Are there any other nominated architectural projects that you find exciting on the list this year?

This year there are many great examples of social housing of high standards included in the shortlist. I find this quite remarkable and inspiring. I see this as a signal that social housing is getting recognized as an important area in the larger field of architecture. In the past, it hasn’t been very common to consider buildings for social housing in shortlists for significant architecture awards that are not specifically focused on social housing.

There are also several very interesting buildings for culture and education included in the shortlist this year.

Community buildings and social housing dominate the list of nominations this year; why do you think these types of spaces are getting so much attention now?

These types of buildings serve a very important function in society. It seems that in recent years there has been a shift in focus in architecture away from a focus primarily on individual buildings that are unique in spectacular ways, to a broader perspective that includes buildings that serve an important functional purpose in people’s everyday lives.

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Image Credit: Tuomas Uusheimo

Does OOPEAA work on new architectural projects? Will there once again be a focus on community spaces or social housing?

We are currently working on several projects that relate to the themes of social housing and spaces for the community. Among them are a school in Järvenpää which will also serve as a civic center for the residents of the district and a new building complex in the center of Seinäjoki which will contain a new train station as well as facilities for regional health services as well as the lodging.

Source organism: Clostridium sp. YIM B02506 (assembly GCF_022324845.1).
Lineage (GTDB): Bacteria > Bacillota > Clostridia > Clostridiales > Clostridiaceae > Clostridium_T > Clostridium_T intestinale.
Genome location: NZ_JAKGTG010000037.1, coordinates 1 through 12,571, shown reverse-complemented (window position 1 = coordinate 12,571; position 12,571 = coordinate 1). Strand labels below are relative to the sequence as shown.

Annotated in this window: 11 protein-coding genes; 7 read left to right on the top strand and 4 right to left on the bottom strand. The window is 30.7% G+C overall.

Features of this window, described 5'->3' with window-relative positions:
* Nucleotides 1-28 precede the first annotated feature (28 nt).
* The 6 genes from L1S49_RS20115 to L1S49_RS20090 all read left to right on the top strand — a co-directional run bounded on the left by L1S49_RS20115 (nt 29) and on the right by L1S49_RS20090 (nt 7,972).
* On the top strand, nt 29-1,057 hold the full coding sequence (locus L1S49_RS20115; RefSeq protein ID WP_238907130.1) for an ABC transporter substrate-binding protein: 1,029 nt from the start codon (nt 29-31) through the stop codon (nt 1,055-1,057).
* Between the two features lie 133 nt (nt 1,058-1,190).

With a strong focus on neighborhood activation, the new building complex is part of the transformation of the city’s core areas to create a socially and environmentally sustainable urban environment. We have also been actively working on the development of new modular solutions for wood-based urban housing, and several wood housing block projects are underway.

EU Mies Award Selection: Gleis 21 by einszueins architektur

About Anssi Lassila

Anssi Lassila is the founder and director of the OOPEAA office for peripheral architecture and professor of contemporary architecture at the Oulu School of Architecture. Its architecture combines sculptural form with skillful manipulation of materials and innovative techniques. Putting the human being at the center, he is keenly interested in exploring the potential of wood as a sustainable solution and in developing new systems of flexible and customizable modularity.

His personal experience in woodworking ranges from building with hand-carved logs to using CLT. His work has been recognized with some of the highest attainable merits in Finland and abroad. OOPEAA works on a wide range of projects ranging from churches and public buildings to housing and urban visions. The office is based in Seinäjoki and Helsinki, Finland.

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Jerry B. Hatch